exclude a pattern but only in the top level

Brian K. White brian at aljex.com
Wed May 15 05:41:36 MDT 2013

On 5/15/2013 5:17 AM, Paul Slootman wrote:
> On Wed 15 May 2013, Brian K. White wrote:
>> Consider the following directory structure
>> /foo/aaa/*/*
>> /foo/bbb/*/*
>> /foo/ccc/*/*
>> I want to sync all of /foo,
>> but exclude /foo/aaa
>> rsync -avz /foo ${DEST}::root
> Firstly, I always recommend that with directory transfers you add a
> trailing slash to the source, so your command becomes:
> rsync -avz /foo/ ${DEST}::root/foo/
> Then a filter would be:
> - /aaa/
> + /*
> Note the leading slash, as your aaa directory is now in the root of the
> source. The second line is not really needed in this scenario IMHO
> To be honest I'm wondering about your usage of -f ". filter",
> I always do --exclude-from=filter

 > rsync -avz /foo/ ${DEST}::root/foo/

This syntax does work in his case, and is easier to read, because it 
ends up using the exact same specification "/foo/" and "/foo/" for both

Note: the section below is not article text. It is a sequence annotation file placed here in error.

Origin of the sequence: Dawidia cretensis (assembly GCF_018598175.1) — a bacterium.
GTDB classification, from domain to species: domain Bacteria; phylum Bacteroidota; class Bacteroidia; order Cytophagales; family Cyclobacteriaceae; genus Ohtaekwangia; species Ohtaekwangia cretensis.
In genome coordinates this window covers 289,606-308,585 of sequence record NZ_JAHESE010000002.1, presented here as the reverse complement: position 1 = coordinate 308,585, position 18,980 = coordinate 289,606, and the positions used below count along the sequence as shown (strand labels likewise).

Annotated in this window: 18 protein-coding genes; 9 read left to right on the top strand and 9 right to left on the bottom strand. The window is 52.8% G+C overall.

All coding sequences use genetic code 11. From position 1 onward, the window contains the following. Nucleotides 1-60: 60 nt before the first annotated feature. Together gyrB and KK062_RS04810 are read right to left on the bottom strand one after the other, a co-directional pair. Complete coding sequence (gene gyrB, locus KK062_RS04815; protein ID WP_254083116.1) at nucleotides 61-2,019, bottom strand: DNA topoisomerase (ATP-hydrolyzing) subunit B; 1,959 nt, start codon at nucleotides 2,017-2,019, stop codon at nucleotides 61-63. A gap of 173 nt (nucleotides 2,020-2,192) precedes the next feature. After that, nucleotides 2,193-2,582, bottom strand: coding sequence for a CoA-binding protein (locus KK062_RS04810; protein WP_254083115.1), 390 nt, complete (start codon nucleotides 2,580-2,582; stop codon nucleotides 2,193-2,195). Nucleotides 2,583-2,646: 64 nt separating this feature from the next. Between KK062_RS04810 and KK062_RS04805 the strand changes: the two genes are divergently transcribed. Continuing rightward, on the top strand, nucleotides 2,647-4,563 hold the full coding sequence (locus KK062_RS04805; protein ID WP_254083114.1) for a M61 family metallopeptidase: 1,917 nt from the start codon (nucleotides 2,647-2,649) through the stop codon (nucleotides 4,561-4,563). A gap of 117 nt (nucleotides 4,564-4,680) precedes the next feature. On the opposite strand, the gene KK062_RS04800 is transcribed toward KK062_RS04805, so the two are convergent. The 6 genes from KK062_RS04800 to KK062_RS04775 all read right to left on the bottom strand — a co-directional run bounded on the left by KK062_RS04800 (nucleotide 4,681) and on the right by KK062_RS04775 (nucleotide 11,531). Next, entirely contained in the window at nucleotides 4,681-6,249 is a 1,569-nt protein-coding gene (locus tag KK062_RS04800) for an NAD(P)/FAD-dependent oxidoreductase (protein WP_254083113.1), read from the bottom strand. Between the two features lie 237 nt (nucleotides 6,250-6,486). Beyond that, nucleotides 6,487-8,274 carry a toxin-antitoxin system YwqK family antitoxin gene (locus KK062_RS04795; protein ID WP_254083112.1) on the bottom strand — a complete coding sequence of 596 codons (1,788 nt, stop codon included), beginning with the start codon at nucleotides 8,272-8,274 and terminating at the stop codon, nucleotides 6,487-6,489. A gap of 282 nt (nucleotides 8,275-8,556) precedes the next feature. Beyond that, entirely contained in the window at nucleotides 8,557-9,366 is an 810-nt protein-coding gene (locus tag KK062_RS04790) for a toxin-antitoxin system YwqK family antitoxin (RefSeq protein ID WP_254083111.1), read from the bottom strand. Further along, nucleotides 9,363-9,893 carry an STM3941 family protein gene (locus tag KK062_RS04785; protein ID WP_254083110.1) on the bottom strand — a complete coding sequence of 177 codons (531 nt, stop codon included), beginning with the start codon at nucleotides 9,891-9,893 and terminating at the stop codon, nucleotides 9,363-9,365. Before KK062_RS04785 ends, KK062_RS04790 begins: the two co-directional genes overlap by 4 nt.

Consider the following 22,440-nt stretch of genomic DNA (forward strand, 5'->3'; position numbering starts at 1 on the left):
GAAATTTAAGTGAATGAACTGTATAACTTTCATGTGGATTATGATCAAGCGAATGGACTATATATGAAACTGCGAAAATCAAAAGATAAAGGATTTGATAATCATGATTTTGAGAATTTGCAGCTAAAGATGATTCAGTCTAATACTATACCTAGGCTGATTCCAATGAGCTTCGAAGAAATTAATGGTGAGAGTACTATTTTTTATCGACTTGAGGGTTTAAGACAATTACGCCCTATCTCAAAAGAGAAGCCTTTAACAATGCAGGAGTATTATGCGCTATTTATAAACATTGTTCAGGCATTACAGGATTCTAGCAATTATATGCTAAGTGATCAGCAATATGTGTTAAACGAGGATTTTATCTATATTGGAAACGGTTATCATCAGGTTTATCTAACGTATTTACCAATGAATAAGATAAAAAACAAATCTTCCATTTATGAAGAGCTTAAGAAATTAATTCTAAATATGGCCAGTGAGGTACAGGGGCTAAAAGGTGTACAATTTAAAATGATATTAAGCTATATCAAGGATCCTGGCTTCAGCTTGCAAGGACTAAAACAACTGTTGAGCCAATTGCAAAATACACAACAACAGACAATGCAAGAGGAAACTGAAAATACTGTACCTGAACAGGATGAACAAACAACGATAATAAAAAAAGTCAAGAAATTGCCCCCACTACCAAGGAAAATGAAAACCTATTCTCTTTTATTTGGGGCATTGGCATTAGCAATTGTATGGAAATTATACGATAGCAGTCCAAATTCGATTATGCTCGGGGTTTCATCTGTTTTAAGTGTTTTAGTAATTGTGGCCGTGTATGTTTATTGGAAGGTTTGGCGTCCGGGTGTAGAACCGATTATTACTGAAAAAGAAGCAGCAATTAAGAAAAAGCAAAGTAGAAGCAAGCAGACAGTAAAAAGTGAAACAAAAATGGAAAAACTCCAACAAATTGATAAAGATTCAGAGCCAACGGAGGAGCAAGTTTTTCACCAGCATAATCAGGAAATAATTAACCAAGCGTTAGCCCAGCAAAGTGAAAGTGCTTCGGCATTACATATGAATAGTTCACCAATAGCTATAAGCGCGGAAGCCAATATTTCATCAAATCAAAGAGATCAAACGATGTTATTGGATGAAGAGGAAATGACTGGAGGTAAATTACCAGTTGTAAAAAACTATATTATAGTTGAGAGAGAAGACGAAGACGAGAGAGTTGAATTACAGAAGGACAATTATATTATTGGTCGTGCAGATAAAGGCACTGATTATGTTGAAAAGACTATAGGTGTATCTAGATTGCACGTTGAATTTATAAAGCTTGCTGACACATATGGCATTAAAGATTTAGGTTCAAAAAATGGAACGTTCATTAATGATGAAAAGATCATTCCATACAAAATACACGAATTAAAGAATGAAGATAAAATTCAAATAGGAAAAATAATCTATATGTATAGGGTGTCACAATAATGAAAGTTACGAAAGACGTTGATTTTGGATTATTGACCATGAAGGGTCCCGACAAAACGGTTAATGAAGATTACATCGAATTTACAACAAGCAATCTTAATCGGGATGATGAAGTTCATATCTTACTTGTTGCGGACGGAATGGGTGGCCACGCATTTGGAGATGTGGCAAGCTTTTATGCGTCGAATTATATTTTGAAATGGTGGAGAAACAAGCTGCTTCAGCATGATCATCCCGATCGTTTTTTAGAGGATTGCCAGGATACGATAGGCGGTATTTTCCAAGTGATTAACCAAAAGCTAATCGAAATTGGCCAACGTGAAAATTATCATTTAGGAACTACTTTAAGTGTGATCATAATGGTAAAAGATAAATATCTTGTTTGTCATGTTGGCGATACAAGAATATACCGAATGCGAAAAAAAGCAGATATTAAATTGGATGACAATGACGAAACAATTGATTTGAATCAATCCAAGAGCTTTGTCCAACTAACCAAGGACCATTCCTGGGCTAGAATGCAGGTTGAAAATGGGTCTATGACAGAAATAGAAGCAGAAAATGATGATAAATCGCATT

source and dest, but the syntax I had was also correct. I no longer 
remember why I always do the way I posted, but I've been doing it that 
way for decades (if you count rcp before rsync).

It might be that the way I did it _always_ works as expected, where this 
way maybe doesn't work as expected in some cases, like maybe if the 
source is a file named /foo/aaa, so you use "/foo/aaa" the same in both 
the source and dest, but the dest machine happens to have a directory 
named /foo/aaa, then instead of having the dest directory converted to a 
file to match the source, the file from the source would be placed 
_within_ the directory on the dest, creating a file named /foo/aaa/aaa 
instead of /foo/aaa on dest. So, I'd rather, it's safer to do something 
the same way every time and know that it works the same way every time 
where possible. If you manually remove the trailing path component from 
the dest, then it always works the same way regardless if source is a 
file or dir and regardless if dest already has a file or dir of the same 
name. You follow the same exact rule every time and get the same exact 
result every time. No unpleasant surprises.

The -f ". filename" syntax is correct it's right in the manual and I've 
been using it for ages.

You're right the leading slash in the exclude pattern was the key in 
this case.


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